Have you ever used a coupon at a grocery store or submitted a rebate for a product? If so, you've been part of what is one of the more brilliantly conceived direct promotion methods in the marketing world. Coupons (and rebates, another form of couponing) are a big deal. The obvious reason they matter is because people love to get discounts. But coupons (and rebates in particular) are an inspired idea for promotion for the simple reason that the person who is selling the product is usually not the one who has the pay for the cost of the discount. In other words, coupons and rebates let sellers promote products by giving away someone else's money. This isn't without some danger though …


As Dilbert demonstrates, in reality we all know that most companies that offer rebates don't make it quite that easy. Who doesn't have a horror story to tell of having to cut off the side of a box, fill out a form in triplicate and wait six months to get a check for $3 that expires a week after you get it? Rebates are a pain, usually because the more hassle they are, the lower the redemption rates on them (BusinessWeek estimates that up to 40% may go unredeemed).

Sounds great for marketers, but the problem is that as more consumers start to realize that they didn't get their money, coupons and rebates will stop working as an effective promotional tool. In an ideal world, though, they can help consumers save money AND marketers sell more effectively. Thankfully, some retailers are creating models to help fulfill the promise of couponing and rebates – even in a low trust world.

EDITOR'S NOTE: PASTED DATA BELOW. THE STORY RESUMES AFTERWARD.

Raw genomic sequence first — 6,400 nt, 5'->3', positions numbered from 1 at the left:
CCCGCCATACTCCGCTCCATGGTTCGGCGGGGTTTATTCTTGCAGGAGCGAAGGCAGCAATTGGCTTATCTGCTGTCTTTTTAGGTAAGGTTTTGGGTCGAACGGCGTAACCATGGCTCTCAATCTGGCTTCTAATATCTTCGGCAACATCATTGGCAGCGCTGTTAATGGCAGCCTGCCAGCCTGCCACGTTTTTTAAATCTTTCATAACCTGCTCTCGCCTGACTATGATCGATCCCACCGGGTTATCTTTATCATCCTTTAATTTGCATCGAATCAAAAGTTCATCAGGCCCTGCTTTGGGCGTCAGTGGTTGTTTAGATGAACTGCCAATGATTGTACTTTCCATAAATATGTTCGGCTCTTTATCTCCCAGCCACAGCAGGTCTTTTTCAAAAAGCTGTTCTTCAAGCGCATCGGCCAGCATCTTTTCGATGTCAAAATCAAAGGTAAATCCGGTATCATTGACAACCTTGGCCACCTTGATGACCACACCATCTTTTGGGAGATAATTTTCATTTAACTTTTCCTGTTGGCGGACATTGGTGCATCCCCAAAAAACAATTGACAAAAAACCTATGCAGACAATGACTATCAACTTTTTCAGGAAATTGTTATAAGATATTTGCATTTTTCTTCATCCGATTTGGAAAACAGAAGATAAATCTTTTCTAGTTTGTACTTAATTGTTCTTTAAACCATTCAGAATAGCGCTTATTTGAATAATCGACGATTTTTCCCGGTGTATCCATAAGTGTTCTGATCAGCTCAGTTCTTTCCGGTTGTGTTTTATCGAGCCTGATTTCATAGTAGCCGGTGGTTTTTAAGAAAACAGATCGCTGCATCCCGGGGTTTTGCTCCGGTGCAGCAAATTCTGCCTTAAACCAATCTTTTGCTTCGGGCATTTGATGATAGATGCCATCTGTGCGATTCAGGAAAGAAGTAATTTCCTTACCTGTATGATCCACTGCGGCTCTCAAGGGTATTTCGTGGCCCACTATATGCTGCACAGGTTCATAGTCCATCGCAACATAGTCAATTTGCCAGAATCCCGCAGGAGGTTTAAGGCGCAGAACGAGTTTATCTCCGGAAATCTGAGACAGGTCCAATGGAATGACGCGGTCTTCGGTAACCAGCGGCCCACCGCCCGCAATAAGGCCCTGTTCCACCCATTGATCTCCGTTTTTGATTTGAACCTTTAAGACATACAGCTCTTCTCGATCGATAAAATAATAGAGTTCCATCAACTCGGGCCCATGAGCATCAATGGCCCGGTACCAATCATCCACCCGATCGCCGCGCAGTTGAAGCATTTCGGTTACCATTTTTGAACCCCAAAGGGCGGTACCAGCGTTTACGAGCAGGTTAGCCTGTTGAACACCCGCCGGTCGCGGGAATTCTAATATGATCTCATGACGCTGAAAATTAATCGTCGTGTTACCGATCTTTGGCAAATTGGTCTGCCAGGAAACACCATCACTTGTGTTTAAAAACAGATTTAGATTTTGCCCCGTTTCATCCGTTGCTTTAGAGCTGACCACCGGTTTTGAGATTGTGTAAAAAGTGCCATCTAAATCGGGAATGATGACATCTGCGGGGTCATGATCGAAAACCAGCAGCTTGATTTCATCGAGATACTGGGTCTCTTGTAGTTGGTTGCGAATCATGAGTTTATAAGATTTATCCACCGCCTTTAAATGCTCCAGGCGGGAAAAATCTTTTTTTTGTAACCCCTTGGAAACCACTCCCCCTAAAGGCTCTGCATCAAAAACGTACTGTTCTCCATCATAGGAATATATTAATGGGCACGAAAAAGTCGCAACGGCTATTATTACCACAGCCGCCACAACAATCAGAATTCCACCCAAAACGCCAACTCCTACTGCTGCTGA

Safeway, a grocery store chain in the US, recently implemented a program for their frequent shoppers that allows them to enter coupons into their account directly online, and then redeem them in a store without having the actual coupon. Along similar lines, BestBuy and other large electronics retailers have had a system for years that makes claiming rebates easy by pre-printing forms for customers with clear instructions and often even processing mail-in rebates instantly as they are currently doing for the Palm Pre. The reasons these companies are making coupon and rebate redemption easy is simple:

  1. Retailers will get their reimbursement from the manufacturer faster and lower their significant processing costs by digitizing.
  2. They can increase their customer satisfaction with easy rebates and coupons, thus ensuring these types of promotions continue to work.
  3. Most importantly, increasing redemption rates helps the seller, because they are not the ones footing the bill for the refund offered to the customer.

So what can your business learn from the examples of BestBuy and Safeway? When it comes to marketing and promoting your products or services, how can you find ways to sell that don't require you to fund it yourself?  Talk to your vendors, see how they promote their products and what they are willing to offer you to pass along to your customers. Sometimes the best marketing you can do is to save your customers some money without paying for it out of your own pocket.